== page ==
DISCUSSION: Over the past few decades, there has continue to be a rather heated global debate between global energy companies and various atmospheric as well as energy scientists from around the world on what the future holds in store for man-kind here on Earth. There is no question that man-kind’s future remains in question due to the consistent monthly, annual, and even decadal increases in global energy demands. This can primarily be attributed to the faster-paced lifestyles which hundreds of millions of people are becoming increasingly more and more used to with time because of how communication and interactions continue to evolve with time between people.
Having said that, regardless of how the world, communication, and energy demands evolve, there is still a major need to address these global energy problems before they grow to an extent at which humanity would not be able to fix it. For starters, the first step in solving a problem is recognizing in the first place that there is a problem which needs to be fixed. Thus, through establishing that there is a developing global energy crisis, one can begin to work to find days to solve in through various methods. Among the various methods by which this can be accomplished, some researchers over at the University of California-Berkeley, there has been in-depth research focused on evaluating how and to what extent ultraviolet radiation from the Earth’s Sun and outgoing long-wave radiation emanating from the Saharan Desert may help to power the world’s energy needs. Attached below is an exact excerpt from the article written by Dr. Mehran Moalem from the University of California-Berkeley who is an expert on Nuclear Materials and Nuclear Fuel Cycle which helps to explain his findings in the context of energy extraction for various global energy needs from the Saharan Desert.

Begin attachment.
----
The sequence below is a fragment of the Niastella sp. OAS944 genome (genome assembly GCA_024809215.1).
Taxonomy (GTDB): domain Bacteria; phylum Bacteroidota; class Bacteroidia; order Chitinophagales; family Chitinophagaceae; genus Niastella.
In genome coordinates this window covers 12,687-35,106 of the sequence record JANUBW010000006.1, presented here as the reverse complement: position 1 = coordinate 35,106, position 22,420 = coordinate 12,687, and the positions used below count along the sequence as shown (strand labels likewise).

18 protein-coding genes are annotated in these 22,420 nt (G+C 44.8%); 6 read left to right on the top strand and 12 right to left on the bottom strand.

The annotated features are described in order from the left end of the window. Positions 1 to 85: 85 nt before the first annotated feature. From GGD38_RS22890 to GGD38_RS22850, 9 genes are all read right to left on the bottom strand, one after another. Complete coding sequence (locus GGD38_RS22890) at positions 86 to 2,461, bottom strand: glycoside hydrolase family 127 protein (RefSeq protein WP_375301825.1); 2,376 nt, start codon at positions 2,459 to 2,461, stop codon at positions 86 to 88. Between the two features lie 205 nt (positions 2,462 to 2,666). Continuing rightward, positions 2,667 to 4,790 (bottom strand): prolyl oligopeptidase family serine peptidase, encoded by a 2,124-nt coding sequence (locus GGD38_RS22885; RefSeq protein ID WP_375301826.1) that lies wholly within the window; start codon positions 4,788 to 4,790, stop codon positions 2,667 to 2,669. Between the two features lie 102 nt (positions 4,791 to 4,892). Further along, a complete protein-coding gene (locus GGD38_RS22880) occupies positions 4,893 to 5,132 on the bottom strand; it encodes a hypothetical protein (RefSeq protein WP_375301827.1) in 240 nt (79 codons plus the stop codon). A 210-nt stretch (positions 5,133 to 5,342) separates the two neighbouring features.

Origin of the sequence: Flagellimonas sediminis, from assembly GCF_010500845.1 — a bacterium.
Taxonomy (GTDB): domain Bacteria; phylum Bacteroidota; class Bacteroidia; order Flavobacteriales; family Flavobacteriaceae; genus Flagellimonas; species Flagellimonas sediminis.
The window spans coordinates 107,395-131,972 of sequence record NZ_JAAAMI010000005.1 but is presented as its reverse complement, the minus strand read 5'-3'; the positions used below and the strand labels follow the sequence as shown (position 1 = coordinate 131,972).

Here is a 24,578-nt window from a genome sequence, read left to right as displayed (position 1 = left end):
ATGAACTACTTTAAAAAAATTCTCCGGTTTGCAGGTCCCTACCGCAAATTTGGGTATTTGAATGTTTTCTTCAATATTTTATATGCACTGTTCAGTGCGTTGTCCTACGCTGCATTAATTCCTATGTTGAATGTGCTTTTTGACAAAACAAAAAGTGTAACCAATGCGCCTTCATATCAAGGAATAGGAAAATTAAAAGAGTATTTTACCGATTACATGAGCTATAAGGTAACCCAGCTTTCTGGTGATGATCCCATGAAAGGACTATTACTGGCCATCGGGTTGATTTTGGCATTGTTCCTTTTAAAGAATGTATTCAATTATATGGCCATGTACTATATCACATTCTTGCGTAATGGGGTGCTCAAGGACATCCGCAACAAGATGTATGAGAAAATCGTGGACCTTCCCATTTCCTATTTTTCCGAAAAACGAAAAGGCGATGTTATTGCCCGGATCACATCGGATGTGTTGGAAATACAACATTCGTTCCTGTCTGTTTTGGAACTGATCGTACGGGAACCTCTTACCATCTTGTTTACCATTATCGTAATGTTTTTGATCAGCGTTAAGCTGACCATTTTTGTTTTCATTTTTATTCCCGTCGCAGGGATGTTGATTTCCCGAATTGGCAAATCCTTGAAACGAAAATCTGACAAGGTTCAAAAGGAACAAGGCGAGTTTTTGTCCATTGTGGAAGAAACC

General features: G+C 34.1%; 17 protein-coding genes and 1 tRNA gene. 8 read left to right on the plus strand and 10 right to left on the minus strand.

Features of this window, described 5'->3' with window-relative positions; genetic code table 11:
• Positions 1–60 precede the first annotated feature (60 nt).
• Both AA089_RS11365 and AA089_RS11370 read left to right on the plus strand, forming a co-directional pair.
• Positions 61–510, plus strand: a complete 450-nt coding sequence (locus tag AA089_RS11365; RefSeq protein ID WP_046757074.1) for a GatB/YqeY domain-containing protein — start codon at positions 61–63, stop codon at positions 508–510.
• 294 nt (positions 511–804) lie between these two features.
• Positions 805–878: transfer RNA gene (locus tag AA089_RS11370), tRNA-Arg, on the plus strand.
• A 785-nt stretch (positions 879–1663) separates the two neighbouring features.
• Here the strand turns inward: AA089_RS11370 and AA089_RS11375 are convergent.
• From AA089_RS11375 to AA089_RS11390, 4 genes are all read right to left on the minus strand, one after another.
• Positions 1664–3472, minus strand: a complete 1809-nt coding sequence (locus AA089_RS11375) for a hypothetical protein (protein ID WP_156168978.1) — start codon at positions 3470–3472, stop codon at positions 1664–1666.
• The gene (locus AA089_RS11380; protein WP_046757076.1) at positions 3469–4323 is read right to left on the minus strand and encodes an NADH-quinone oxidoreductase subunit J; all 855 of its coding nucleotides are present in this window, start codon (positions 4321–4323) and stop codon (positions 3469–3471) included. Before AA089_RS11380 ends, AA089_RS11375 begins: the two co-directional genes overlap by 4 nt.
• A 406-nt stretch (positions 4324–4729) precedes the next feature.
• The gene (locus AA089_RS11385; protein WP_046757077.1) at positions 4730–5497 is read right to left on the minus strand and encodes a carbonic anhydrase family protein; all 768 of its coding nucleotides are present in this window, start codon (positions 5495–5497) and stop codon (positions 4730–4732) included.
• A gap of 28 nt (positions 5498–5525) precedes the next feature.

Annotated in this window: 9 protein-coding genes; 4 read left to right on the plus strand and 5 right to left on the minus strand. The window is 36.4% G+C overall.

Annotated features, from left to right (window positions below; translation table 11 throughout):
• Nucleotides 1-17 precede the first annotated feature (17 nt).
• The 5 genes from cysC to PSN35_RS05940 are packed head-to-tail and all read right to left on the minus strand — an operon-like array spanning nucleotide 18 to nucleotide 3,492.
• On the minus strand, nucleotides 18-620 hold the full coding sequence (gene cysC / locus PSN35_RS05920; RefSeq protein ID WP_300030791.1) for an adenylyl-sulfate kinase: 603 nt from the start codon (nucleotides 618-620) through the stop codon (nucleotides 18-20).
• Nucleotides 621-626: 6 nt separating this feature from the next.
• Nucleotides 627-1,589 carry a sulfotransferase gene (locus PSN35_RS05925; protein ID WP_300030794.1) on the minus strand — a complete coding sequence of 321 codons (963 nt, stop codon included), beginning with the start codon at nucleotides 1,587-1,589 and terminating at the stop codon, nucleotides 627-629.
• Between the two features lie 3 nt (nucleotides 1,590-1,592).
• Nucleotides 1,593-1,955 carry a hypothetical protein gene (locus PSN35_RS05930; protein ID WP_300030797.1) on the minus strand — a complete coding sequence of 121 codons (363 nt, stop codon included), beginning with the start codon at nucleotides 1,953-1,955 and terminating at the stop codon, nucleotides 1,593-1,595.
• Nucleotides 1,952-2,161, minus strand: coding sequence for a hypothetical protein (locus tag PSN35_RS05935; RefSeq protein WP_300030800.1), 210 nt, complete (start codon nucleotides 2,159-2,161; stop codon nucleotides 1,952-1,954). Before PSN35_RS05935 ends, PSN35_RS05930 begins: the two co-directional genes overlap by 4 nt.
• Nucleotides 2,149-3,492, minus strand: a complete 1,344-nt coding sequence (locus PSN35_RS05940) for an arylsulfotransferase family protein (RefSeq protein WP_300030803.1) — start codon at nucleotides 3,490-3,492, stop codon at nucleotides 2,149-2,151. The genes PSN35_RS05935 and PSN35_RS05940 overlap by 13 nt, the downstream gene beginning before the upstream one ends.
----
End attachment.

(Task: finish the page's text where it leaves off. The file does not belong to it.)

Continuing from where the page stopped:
“Now, if we cover an area of the Earth 335 kilometers by 335 kilometers with solar panels, even with moderate efficiencies achievable easily today, it will provide more than 17.4 TW power. This area is 43,000 square miles. The Great Saharan Desert in Africa is 3.6 million square miles and is prime for solar power (more than twelve hours per day). That means 1.2% of the Sahara Desert is sufficient to cover all of the energy needs of the world in solar energy. There is no way coal, oil, wind, geothermal or nuclear can compete with this. The cost of the project will be about five trillion dollars, one-time cost at today's prices without any economy of scale savings.”
Thus, it goes without saying that there are most certainly ways that man-kind have work to solve global energy problems and mitigate stresses on remaining non-renewable Earth resources. It is just a matter of figuring out what the world’s priorities are and what sort of condition we aspire Earth to be in for years, decades, centuries, and millennia to come.
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© 2018 Meteorologist Jordan Rabinowitz